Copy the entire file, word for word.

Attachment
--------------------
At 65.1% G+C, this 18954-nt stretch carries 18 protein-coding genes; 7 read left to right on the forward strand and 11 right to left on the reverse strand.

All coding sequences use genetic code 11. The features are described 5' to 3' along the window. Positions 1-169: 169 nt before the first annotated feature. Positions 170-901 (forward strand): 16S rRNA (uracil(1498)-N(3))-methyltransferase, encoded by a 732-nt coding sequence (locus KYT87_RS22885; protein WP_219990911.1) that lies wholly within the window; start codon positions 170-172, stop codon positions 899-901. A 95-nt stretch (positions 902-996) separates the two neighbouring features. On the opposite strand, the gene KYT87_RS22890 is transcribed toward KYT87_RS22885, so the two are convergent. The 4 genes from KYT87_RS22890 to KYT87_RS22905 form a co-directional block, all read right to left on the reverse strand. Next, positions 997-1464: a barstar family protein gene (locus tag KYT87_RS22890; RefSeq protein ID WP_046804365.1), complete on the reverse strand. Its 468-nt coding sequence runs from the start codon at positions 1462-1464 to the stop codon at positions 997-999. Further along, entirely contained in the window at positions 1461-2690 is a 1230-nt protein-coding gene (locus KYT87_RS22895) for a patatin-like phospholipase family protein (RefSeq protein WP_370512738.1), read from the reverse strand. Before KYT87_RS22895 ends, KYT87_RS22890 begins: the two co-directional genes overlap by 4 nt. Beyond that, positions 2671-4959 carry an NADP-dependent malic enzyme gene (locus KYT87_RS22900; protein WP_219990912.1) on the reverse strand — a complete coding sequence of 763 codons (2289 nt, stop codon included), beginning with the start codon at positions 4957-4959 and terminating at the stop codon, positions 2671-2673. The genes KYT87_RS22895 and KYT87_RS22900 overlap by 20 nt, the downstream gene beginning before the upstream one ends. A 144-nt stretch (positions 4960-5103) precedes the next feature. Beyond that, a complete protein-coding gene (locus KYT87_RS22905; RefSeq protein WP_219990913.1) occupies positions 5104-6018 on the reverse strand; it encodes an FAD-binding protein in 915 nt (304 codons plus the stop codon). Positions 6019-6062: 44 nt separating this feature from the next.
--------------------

At 65.1% G+C, this 18954-nt stretch carries 18 protein-coding genes; 7 read left to right on the forward strand and 11 right to left on the reverse strand.

All coding sequences use genetic code 11. The features are described 5' to 3' along the window. Positions 1-169: 169 nt before the first annotated feature. Positions 170-901 (forward strand): 16S rRNA (uracil(1498)-N(3))-methyltransferase, encoded by a 732-nt coding sequence (locus KYT87_RS22885; protein WP_219990911.1) that lies wholly within the window; start codon positions 170-172, stop codon positions 899-901. A 95-nt stretch (positions 902-996) separates the two neighbouring features. On the opposite strand, the gene KYT87_RS22890 is transcribed toward KYT87_RS22885, so the two are convergent. The 4 genes from KYT87_RS22890 to KYT87_RS22905 form a co-directional block, all read right to left on the reverse strand. Next, positions 997-1464: a barstar family protein gene (locus tag KYT87_RS22890; RefSeq protein ID WP_046804365.1), complete on the reverse strand. Its 468-nt coding sequence runs from the start codon at positions 1462-1464 to the stop codon at positions 997-999. Further along, entirely contained in the window at positions 1461-2690 is a 1230-nt protein-coding gene (locus KYT87_RS22895) for a patatin-like phospholipase family protein (RefSeq protein WP_370512738.1), read from the reverse strand. Before KYT87_RS22895 ends, KYT87_RS22890 begins: the two co-directional genes overlap by 4 nt. Beyond that, positions 2671-4959 carry an NADP-dependent malic enzyme gene (locus KYT87_RS22900; protein WP_219990912.1) on the reverse strand — a complete coding sequence of 763 codons (2289 nt, stop codon included), beginning with the start codon at positions 4957-4959 and terminating at the stop codon, positions 2671-2673. The genes KYT87_RS22895 and KYT87_RS22900 overlap by 20 nt, the downstream gene beginning before the upstream one ends. A 144-nt stretch (positions 4960-5103) precedes the next feature. Beyond that, a complete protein-coding gene (locus KYT87_RS22905; RefSeq protein WP_219990913.1) occupies positions 5104-6018 on the reverse strand; it encodes an FAD-binding protein in 915 nt (304 codons plus the stop codon). Positions 6019-6062: 44 nt separating this feature from the next.